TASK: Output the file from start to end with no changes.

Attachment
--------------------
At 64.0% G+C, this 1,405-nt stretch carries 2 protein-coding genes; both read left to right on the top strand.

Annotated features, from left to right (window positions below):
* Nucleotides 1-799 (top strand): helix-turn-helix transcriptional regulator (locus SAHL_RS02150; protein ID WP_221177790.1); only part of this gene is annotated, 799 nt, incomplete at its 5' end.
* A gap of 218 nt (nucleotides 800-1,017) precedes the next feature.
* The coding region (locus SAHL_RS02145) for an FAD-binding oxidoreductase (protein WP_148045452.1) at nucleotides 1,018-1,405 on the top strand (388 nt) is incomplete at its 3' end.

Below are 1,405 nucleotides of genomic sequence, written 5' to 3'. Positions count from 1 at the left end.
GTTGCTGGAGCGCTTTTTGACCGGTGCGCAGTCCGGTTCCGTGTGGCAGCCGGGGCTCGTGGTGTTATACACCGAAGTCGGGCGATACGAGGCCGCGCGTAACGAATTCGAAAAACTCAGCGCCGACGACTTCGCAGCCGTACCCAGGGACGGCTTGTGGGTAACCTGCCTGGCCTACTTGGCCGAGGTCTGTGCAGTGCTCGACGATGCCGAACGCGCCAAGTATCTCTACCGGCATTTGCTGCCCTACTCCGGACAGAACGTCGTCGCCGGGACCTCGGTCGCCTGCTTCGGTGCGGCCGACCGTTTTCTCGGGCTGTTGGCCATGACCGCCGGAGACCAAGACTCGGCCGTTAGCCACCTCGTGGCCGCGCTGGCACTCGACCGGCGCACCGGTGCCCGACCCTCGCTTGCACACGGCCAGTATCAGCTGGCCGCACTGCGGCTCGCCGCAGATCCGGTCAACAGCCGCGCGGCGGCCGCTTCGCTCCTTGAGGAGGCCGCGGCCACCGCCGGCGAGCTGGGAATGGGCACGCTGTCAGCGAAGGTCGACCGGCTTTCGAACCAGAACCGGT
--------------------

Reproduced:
At 64.0% G+C, this 1,405-nt stretch carries 2 protein-coding genes; both read left to right on the top strand.

Annotated features, from left to right (window positions below):
* Nucleotides 1-799 (top strand): helix-turn-helix transcriptional regulator (locus SAHL_RS02150; protein ID WP_221177790.1); only part of this gene is annotated, 799 nt, incomplete at its 5' end.
* A gap of 218 nt (nucleotides 800-1,017) precedes the next feature.
* The coding region (locus SAHL_RS02145) for an FAD-binding oxidoreductase (protein WP_148045452.1) at nucleotides 1,018-1,405 on the top strand (388 nt) is incomplete at its 3' end.

Below are 1,405 nucleotides of genomic sequence, written 5' to 3'. Positions count from 1 at the left end.
GTTGCTGGAGCGCTTTTTGACCGGTGCGCAGTCCGGTTCCGTGTGGCAGCCGGGGCTCGTGGTGTTATACACCGAAGTCGGGCGATACGAGGCCGCGCGTAACGAATTCGAAAAACTCAGCGCCGACGACTTCGCAGCCGTACCCAGGGACGGCTTGTGGGTAACCTGCCTGGCCTACTTGGCCGAGGTCTGTGCAGTGCTCGACGATGCCGAACGCGCCAAGTATCTCTACCGGCATTTGCTGCCCTACTCCGGACAGAACGTCGTCGCCGGGACCTCGGTCGCCTGCTTCGGTGCGGCCGACCGTTTTCTCGGGCTGTTGGCCATGACCGCCGGAGACCAAGACTCGGCCGTTAGCCACCTCGTGGCCGCGCTGGCACTCGACCGGCGCACCGGTGCCCGACCCTCGCTTGCACACGGCCAGTATCAGCTGGCCGCACTGCGGCTCGCCGCAGATCCGGTCAACAGCCGCGCGGCGGCCGCTTCGCTCCTTGAGGAGGCCGCGGCCACCGCCGGCGAGCTGGGAATGGGCACGCTGTCAGCGAAGGTCGACCGGCTTTCGAACCAGAACCGGT